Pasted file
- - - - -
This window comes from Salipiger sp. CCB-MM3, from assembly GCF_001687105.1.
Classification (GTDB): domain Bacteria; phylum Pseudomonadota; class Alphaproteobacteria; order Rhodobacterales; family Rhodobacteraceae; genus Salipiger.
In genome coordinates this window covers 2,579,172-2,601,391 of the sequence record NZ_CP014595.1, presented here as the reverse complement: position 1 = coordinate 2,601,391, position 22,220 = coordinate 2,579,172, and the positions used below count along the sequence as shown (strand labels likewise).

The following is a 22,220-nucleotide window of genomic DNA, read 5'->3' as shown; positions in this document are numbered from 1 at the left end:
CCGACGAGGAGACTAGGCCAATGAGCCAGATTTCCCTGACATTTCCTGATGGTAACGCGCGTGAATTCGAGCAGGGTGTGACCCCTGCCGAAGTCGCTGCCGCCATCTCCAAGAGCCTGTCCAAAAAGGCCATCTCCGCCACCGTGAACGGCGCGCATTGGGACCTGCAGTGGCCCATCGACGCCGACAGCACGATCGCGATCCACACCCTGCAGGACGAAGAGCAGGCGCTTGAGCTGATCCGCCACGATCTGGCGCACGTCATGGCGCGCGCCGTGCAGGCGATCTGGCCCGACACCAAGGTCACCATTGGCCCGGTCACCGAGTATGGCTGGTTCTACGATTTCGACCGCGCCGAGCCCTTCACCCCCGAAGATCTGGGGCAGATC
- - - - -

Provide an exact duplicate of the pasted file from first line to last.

This window comes from Salipiger sp. CCB-MM3, from assembly GCF_001687105.1.
Classification (GTDB): domain Bacteria; phylum Pseudomonadota; class Alphaproteobacteria; order Rhodobacterales; family Rhodobacteraceae; genus Salipiger.
In genome coordinates this window covers 2,579,172-2,601,391 of the sequence record NZ_CP014595.1, presented here as the reverse complement: position 1 = coordinate 2,601,391, position 22,220 = coordinate 2,579,172, and the positions used below count along the sequence as shown (strand labels likewise).

The following is a 22,220-nucleotide window of genomic DNA, read 5'->3' as shown; positions in this document are numbered from 1 at the left end:
CCGACGAGGAGACTAGGCCAATGAGCCAGATTTCCCTGACATTTCCTGATGGTAACGCGCGTGAATTCGAGCAGGGTGTGACCCCTGCCGAAGTCGCTGCCGCCATCTCCAAGAGCCTGTCCAAAAAGGCCATCTCCGCCACCGTGAACGGCGCGCATTGGGACCTGCAGTGGCCCATCGACGCCGACAGCACGATCGCGATCCACACCCTGCAGGACGAAGAGCAGGCGCTTGAGCTGATCCGCCACGATCTGGCGCACGTCATGGCGCGCGCCGTGCAGGCGATCTGGCCCGACACCAAGGTCACCATTGGCCCGGTCACCGAGTATGGCTGGTTCTACGATTTCGACCGCGCCGAGCCCTTCACCCCCGAAGATCTGGGGCAGATC